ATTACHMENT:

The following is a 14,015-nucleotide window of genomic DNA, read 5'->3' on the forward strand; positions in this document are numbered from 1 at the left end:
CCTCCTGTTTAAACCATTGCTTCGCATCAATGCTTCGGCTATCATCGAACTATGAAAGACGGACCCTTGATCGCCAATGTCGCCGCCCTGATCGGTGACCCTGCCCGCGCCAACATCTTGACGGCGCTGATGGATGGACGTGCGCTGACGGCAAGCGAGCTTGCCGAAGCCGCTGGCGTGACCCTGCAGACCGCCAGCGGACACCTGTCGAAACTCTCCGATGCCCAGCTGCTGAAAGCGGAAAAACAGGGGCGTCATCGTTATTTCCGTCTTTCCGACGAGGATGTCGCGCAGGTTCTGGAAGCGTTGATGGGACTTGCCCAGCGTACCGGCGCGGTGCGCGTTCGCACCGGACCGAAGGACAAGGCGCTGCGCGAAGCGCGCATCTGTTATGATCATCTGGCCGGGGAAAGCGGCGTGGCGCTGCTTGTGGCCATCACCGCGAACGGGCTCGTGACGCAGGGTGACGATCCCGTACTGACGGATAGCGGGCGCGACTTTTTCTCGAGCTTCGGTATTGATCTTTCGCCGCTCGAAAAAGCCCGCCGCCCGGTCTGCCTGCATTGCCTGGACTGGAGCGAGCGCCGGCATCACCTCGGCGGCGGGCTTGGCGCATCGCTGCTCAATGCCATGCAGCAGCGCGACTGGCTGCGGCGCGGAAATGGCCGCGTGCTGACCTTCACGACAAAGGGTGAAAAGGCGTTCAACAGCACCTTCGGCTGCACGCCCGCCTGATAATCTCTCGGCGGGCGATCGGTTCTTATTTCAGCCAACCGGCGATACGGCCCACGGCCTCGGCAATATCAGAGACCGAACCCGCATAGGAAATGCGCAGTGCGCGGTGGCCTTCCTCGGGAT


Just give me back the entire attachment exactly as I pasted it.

The following is a 14,015-nucleotide window of genomic DNA, read 5'->3' on the forward strand; positions in this document are numbered from 1 at the left end:
CCTCCTGTTTAAACCATTGCTTCGCATCAATGCTTCGGCTATCATCGAACTATGAAAGACGGACCCTTGATCGCCAATGTCGCCGCCCTGATCGGTGACCCTGCCCGCGCCAACATCTTGACGGCGCTGATGGATGGACGTGCGCTGACGGCAAGCGAGCTTGCCGAAGCCGCTGGCGTGACCCTGCAGACCGCCAGCGGACACCTGTCGAAACTCTCCGATGCCCAGCTGCTGAAAGCGGAAAAACAGGGGCGTCATCGTTATTTCCGTCTTTCCGACGAGGATGTCGCGCAGGTTCTGGAAGCGTTGATGGGACTTGCCCAGCGTACCGGCGCGGTGCGCGTTCGCACCGGACCGAAGGACAAGGCGCTGCGCGAAGCGCGCATCTGTTATGATCATCTGGCCGGGGAAAGCGGCGTGGCGCTGCTTGTGGCCATCACCGCGAACGGGCTCGTGACGCAGGGTGACGATCCCGTACTGACGGATAGCGGGCGCGACTTTTTCTCGAGCTTCGGTATTGATCTTTCGCCGCTCGAAAAAGCCCGCCGCCCGGTCTGCCTGCATTGCCTGGACTGGAGCGAGCGCCGGCATCACCTCGGCGGCGGGCTTGGCGCATCGCTGCTCAATGCCATGCAGCAGCGCGACTGGCTGCGGCGCGGAAATGGCCGCGTGCTGACCTTCACGACAAAGGGTGAAAAGGCGTTCAACAGCACCTTCGGCTGCACGCCCGCCTGATAATCTCTCGGCGGGCGATCGGTTCTTATTTCAGCCAACCGGCGATACGGCCCACGGCCTCGGCAATATCAGAGACCGAACCCGCATAGGAAATGCGCAGTGCGCGGTGGCCTTCCTCGGGAT